… have to happen in life.
It’s not nice and most people feel very uncomfortable to be in that kind of difficult situation BUT leaving them to bubble or sweeping them under the carpet can lead to passive aggressive behaviour – which we all know is not good for our health.
Many people often shy away from these conversations which can often reinforce the behaviour of the negative party – rather than nipping it in the bud on the first occurrence.
Here are my top tips for dealing with difficult conversations:
1) It’s hard as you need to have your say but you do not know how to say it
Often sitting with a friend and going over what you want to say can often help you articulate what you want to get across.
One of the things I often do is write bullet points of what I want to discuss and cover in the conversation. If it does escalate or go off tangent I am then able to look back and check that what I needed to express has been covered.
it reinforces my confidence and strength especially if the other person is dominant and/or aggressive.
2) Do not belittle the point by making it smaller than it is
This is a very British thing to do.
If it has got to the point that you need to raise to another person it is not something that is small.
Many people instantly go to making a joke or belittling their point at the first sign of confrontation which leaves the other person questioning what point you had to raise in the first place.
Be firm and be calm and work out the issues till both parties have a mutual understanding.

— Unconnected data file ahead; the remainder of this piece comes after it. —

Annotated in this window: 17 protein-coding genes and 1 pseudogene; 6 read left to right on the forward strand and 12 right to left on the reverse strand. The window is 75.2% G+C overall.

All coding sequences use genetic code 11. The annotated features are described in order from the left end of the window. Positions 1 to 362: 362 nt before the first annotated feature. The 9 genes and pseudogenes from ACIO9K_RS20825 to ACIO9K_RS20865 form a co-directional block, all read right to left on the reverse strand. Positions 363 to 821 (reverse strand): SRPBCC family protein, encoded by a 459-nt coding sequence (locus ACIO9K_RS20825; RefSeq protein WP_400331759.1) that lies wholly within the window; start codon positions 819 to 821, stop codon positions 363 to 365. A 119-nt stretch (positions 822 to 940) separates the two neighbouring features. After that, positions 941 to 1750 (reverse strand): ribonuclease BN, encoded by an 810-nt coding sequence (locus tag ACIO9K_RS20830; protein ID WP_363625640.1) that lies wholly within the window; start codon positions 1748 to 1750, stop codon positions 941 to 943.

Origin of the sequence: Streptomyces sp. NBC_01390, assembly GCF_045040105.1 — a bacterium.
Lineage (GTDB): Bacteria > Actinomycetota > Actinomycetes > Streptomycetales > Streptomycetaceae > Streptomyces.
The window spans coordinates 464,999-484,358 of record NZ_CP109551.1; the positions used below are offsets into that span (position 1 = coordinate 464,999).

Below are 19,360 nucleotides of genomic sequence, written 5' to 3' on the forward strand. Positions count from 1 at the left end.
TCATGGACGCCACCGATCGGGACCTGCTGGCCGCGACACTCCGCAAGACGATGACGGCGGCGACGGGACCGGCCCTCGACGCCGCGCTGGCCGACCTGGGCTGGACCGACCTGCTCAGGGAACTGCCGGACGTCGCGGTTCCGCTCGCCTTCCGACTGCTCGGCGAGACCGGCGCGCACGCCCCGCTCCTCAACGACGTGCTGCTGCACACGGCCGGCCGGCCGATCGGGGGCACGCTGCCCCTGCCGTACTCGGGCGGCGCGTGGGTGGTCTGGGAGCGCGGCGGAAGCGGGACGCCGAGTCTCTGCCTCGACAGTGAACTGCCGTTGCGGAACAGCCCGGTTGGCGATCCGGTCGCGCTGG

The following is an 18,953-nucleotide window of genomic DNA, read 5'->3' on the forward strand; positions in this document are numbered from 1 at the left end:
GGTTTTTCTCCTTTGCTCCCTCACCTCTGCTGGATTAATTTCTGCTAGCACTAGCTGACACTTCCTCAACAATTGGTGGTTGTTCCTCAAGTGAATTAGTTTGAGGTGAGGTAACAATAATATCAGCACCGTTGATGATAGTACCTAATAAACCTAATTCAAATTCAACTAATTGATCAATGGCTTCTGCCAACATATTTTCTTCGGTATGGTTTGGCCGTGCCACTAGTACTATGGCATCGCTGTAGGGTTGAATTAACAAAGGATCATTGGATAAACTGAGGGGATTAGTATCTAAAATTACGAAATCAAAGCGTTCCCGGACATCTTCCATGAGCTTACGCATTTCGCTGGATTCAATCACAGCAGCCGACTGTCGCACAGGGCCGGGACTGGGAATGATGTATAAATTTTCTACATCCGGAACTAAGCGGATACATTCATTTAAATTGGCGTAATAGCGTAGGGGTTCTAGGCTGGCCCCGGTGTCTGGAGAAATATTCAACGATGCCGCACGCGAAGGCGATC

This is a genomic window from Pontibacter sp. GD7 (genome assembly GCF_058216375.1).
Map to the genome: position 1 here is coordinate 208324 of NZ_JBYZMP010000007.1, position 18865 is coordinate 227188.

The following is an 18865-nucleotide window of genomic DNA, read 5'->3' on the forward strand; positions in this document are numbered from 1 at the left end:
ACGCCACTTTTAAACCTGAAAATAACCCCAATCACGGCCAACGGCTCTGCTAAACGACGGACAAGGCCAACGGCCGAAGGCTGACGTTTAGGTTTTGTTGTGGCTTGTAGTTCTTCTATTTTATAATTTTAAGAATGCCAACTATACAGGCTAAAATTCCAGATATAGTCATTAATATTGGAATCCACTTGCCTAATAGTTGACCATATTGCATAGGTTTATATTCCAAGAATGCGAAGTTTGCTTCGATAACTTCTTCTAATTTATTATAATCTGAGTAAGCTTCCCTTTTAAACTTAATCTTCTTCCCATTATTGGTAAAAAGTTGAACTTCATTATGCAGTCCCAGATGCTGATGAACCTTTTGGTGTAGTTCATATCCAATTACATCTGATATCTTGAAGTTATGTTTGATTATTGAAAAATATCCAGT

3) Keep it objective: Unless it is a personal attack do not make it personal
This is very important. Do not take things personally. If it is Work – keep it professional.
If someone is not pulling their weight, taking credit for your work or doing something within the professional realm that is not ok – address as you would any other business meeting.
Address the point – articulate how it impacts your work – express how you would like to move forward and then leave it at that.
4) Find the outcome you want and work backwards
When going into difficult conversations most people forget what they want the outcome to be. I find if you work out what you want the outcome to be you can then start to look at the journey to get there.
If you do not know the outcome then the conversations will not have a definitive end.
5) Be open to the other person’s point of view
This is a conversation, not a dictation – therefore remember there are always two sides to every outcome and be prepared to meet in the middle to move forward.
To mutually agree a way of dealing with any difficulty situation will always be the best solution.
As I said, no one likes to have a tough conversation, but you will be far more respected by being open in your communication and setting boundaries.